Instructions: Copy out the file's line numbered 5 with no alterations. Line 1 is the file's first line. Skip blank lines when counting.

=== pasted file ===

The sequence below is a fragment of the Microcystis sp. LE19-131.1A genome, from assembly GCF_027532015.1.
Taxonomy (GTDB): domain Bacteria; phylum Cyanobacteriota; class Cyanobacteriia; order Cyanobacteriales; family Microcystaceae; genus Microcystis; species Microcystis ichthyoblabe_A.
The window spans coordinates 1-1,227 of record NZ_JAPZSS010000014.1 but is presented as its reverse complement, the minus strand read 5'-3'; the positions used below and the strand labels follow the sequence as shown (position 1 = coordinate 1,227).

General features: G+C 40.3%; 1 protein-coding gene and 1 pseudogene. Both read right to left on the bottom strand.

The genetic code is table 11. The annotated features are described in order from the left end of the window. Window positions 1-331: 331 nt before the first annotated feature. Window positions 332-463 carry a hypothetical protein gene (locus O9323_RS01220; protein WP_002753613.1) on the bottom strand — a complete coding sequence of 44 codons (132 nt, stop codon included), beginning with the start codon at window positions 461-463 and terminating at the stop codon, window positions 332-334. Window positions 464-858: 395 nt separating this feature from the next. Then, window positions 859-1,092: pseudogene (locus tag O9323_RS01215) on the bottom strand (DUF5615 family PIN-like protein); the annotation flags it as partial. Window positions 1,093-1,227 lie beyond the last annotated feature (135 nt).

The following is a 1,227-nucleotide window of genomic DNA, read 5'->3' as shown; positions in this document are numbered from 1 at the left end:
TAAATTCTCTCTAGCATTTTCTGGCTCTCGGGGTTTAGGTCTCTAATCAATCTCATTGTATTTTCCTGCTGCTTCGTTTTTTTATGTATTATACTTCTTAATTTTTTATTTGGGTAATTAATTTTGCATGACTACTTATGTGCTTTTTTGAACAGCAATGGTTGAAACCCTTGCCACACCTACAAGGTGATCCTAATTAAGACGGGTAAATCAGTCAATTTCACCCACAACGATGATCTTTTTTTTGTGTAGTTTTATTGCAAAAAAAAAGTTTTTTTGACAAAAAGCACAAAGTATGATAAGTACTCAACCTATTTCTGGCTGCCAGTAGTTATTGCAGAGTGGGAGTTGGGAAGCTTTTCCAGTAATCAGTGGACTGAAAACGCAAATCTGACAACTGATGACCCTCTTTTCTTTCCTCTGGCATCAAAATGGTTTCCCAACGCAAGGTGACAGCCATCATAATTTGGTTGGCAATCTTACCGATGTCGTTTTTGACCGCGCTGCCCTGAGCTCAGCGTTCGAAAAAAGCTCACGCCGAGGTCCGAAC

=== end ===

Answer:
The genetic code is table 11. The annotated features are described in order from the left end of the window. Window positions 1-331: 331 nt before the first annotated feature. Window positions 332-463 carry a hypothetical protein gene (locus O9323_RS01220; protein WP_002753613.1) on the bottom strand — a complete coding sequence of 44 codons (132 nt, stop codon included), beginning with the start codon at window positions 461-463 and terminating at the stop codon, window positions 332-334. Window positions 464-858: 395 nt separating this feature from the next. Then, window positions 859-1,092: pseudogene (locus tag O9323_RS01215) on the bottom strand (DUF5615 family PIN-like protein); the annotation flags it as partial. Window positions 1,093-1,227 lie beyond the last annotated feature (135 nt).